Two tickets to the gun show.
So I am back from my epic safari rager, dear reader. It was quite the journey, filled with wonderful sights, sounds, occasional smells, and lots of jolting. I wore the same pair of shorts for 7 days across two different countries. I was nearly killed by an angry hippopotamus. I woke up one day with random wounds on my face, head, and neck. A Masai warrior asked if he could friend me on Facebook.
It was truly an adventure for the ages.
I have hundreds of photos, mostly of my own increasingly tanned legs. Since Congo has the slowest internet I have ever seen (and I once tried to download Rocky VI whilst living in Burma, for God’s sake), uploading pictures would be nigh impossible. You can check my Facebook page to bask in the awesomeness. Rather than bore you with tedious details (or, preferably, make you all jealous of my globe-trotting thunder), I will use my writing prowess to sum up the experience:
It was just like the Lion King.
Without the rhythm.
I discovered some things on this trip, though. Universal truths, glimpses into the reality behind the shadowlands we walk during our waking hours, like those funny credits embedded at the end of the Naked Gun movies. Without further ado, here is my list of things I learned on safari.
1) Do not try to go through immigration in Tanzania with a severe case of safari eye, dirty clothes, a festering gash on your neck, and beer sweats.
2) Safari beer is one of the greatest drinks ever.
3) When returning to your hotel in Zanzibar at 2 am, if you decide to walk along the beach, try to remember how tides work. And don’t wear pants.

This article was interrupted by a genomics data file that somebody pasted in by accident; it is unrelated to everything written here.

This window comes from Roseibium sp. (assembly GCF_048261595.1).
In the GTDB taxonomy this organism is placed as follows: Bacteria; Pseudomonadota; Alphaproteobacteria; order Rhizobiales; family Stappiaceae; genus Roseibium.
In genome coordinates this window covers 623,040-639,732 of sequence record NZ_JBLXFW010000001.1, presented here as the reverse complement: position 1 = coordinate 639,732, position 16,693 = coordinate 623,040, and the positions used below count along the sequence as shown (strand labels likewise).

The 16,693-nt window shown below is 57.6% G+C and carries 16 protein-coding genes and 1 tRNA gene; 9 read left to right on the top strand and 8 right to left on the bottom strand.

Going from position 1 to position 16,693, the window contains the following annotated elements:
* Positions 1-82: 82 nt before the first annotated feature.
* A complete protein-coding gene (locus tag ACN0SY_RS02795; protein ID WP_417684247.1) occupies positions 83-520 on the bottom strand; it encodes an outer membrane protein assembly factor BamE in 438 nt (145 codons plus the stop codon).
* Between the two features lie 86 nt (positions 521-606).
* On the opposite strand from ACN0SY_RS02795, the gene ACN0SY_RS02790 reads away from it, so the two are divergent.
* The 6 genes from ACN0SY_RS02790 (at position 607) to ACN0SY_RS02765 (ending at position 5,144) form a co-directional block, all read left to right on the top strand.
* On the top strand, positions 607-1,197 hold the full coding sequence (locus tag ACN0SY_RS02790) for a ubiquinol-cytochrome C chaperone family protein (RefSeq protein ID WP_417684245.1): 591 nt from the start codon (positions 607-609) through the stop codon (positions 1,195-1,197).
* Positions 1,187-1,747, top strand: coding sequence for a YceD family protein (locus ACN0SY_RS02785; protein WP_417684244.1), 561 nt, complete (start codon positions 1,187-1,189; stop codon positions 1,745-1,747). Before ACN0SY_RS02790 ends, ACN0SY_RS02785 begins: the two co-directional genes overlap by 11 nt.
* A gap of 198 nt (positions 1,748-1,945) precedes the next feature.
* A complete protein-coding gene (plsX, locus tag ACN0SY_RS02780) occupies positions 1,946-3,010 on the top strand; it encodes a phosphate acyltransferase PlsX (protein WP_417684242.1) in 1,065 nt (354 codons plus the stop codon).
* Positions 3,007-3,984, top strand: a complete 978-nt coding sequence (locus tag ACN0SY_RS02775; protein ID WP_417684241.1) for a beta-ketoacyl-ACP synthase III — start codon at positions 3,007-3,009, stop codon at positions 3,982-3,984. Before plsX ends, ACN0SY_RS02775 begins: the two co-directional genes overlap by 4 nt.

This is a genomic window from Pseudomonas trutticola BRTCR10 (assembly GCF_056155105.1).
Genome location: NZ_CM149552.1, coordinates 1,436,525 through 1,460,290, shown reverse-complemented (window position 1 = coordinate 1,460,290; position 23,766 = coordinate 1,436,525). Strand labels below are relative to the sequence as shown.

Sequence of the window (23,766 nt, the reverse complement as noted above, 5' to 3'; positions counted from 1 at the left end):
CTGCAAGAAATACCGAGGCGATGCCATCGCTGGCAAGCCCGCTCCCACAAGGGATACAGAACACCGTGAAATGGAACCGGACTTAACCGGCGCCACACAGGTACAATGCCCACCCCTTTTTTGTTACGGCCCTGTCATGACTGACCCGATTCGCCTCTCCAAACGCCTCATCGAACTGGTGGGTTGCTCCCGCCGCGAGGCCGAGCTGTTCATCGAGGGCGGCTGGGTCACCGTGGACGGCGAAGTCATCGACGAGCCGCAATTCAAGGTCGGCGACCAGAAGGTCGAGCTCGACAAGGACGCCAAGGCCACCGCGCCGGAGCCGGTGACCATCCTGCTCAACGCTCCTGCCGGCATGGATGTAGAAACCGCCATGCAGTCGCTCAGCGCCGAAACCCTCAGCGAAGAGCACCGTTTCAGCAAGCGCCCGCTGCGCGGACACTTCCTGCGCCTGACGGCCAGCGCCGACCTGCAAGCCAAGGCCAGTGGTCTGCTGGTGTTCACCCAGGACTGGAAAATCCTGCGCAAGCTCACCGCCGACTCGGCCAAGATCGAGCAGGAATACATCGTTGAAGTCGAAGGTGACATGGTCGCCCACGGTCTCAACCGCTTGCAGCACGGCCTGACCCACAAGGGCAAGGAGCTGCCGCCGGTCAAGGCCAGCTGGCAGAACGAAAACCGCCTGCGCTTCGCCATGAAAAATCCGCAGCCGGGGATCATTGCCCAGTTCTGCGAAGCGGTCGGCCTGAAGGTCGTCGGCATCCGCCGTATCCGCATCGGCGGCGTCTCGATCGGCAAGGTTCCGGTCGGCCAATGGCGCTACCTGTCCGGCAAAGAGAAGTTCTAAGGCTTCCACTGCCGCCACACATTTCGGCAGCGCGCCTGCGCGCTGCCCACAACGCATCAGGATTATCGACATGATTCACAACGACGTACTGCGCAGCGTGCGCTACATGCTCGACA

4) Don’t get into a staring contest with an African water buffalo. Not only do they give the least amount of a fuck I have ever seen, they give it while standing in a herd of hundreds equally not giving a fuck. Unnerving, to say the least.
5) If you truly want to be at one with nature while on safari, bring earplugs (or an ipod with your favorite Agalloch cd). Otherwise, you are treated to the sounds of dozens of cameras whirring, digital phones beeping to themselves, engines revving, drivers talking with each other, and tourists insulting everyone else but themselves for being tourists.
6) A sunrise against the backdrop of Mt. Kilimanjaro makes the whole experience worth it. If I believed in a deity other than my own biceps, I would offer up a prayer of thanks. And also probably ask him for some new shirts.
I hope you enjoyed this glimpse into my vacation- a safari teaser, if you will. I will share some more stories later in addition to updating you on the status of my mystery neck wound soon. I hope everyone had a great winter/new year's/whatever it is that wiccans do. If not, come have a "feel better" beer. Or two- I have so many cases of beer now my housekeeper is giving me the judging eye.